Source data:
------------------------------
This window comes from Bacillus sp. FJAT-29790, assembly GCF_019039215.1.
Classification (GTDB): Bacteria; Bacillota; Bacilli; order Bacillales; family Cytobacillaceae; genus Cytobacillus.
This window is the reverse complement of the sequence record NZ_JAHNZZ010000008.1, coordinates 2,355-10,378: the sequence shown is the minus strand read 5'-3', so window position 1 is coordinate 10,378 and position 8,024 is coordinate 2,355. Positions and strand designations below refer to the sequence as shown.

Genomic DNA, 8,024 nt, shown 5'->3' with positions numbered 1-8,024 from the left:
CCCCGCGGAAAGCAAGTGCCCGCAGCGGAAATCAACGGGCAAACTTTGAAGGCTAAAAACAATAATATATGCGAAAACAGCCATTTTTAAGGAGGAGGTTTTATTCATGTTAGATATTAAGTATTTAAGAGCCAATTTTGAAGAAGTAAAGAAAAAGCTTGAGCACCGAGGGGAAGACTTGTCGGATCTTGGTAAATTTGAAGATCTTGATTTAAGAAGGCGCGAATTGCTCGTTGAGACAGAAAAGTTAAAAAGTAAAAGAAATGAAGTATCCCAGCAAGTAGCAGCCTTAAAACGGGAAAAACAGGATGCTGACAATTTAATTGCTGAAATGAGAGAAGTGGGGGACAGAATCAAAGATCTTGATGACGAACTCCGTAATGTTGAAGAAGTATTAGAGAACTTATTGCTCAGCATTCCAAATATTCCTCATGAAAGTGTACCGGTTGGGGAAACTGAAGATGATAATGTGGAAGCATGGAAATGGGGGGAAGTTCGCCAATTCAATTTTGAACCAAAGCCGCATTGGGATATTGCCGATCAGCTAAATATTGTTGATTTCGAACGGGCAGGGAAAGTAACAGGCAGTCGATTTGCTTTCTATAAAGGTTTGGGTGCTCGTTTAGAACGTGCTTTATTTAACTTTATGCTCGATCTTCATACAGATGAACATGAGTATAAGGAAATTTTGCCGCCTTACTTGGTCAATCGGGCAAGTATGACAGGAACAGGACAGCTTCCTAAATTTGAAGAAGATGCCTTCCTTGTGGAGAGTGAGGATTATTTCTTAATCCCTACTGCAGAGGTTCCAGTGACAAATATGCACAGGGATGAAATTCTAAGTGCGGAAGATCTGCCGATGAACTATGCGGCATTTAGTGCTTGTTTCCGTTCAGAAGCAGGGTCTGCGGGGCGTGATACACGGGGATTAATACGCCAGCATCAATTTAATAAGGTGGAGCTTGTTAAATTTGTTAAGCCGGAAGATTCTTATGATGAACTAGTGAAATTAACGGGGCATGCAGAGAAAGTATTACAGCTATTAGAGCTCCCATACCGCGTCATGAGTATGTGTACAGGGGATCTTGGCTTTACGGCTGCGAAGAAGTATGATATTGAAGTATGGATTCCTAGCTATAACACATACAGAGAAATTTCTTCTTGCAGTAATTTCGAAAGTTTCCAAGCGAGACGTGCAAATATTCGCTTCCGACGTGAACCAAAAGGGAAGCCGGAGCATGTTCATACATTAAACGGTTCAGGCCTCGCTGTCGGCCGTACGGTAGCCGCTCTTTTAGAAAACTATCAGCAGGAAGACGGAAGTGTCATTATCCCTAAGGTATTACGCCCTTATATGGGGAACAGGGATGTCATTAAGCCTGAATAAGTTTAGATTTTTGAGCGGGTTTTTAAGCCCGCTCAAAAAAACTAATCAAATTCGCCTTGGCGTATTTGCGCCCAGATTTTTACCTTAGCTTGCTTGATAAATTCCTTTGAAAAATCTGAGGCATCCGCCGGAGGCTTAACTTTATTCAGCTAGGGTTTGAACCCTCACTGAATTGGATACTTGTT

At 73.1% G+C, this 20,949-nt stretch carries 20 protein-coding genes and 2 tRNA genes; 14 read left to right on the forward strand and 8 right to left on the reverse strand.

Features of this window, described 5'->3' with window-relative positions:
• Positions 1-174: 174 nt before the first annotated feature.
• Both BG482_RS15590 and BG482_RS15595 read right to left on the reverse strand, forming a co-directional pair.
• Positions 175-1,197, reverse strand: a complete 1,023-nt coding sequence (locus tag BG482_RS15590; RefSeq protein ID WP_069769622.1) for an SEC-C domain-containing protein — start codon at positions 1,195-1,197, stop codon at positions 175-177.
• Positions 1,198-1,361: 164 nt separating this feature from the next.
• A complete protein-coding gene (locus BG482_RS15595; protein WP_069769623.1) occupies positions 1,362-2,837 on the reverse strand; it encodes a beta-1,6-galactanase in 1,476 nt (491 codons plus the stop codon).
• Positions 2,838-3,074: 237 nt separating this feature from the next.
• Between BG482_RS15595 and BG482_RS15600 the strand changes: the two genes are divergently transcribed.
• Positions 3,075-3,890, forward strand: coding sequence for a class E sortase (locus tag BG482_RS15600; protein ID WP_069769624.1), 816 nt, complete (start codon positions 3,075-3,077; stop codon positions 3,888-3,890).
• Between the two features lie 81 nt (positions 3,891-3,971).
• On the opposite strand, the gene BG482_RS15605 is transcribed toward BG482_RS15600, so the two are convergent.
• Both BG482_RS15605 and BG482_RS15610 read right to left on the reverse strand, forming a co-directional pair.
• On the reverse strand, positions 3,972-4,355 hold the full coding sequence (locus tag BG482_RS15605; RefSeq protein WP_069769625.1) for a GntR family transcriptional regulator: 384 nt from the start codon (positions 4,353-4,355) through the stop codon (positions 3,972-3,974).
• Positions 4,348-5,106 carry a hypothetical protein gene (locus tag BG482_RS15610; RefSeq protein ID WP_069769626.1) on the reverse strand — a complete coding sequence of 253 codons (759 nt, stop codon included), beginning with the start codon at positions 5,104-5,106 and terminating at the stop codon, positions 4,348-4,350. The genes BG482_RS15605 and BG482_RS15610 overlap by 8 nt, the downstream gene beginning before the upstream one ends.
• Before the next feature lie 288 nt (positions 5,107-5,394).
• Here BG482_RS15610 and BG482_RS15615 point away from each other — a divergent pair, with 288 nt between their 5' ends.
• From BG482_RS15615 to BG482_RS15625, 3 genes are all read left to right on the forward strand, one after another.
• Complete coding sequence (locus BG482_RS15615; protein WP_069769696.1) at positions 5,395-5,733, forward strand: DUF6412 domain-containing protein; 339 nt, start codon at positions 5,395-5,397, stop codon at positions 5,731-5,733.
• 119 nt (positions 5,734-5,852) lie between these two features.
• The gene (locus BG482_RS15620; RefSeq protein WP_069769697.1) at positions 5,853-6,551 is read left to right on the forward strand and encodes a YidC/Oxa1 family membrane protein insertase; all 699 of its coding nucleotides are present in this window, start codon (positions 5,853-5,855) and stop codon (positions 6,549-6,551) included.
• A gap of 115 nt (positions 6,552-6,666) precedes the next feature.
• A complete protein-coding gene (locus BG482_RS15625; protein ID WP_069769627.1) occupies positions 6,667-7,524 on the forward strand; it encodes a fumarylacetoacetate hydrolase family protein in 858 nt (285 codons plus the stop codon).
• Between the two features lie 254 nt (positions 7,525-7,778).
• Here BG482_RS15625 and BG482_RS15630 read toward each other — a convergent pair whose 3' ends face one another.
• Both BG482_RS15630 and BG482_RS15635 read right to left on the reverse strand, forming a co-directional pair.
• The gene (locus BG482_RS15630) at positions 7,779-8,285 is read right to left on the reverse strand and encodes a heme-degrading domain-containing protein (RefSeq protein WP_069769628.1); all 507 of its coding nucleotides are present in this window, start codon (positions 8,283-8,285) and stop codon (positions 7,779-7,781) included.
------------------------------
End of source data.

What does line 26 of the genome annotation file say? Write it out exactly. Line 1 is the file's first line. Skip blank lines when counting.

• The gene (locus BG482_RS15620; RefSeq protein WP_069769697.1) at positions 5,853-6,551 is read left to right on the forward strand and encodes a YidC/Oxa1 family membrane protein insertase; all 699 of its coding nucleotides are present in this window, start codon (positions 5,853-5,855) and stop codon (positions 6,549-6,551) included.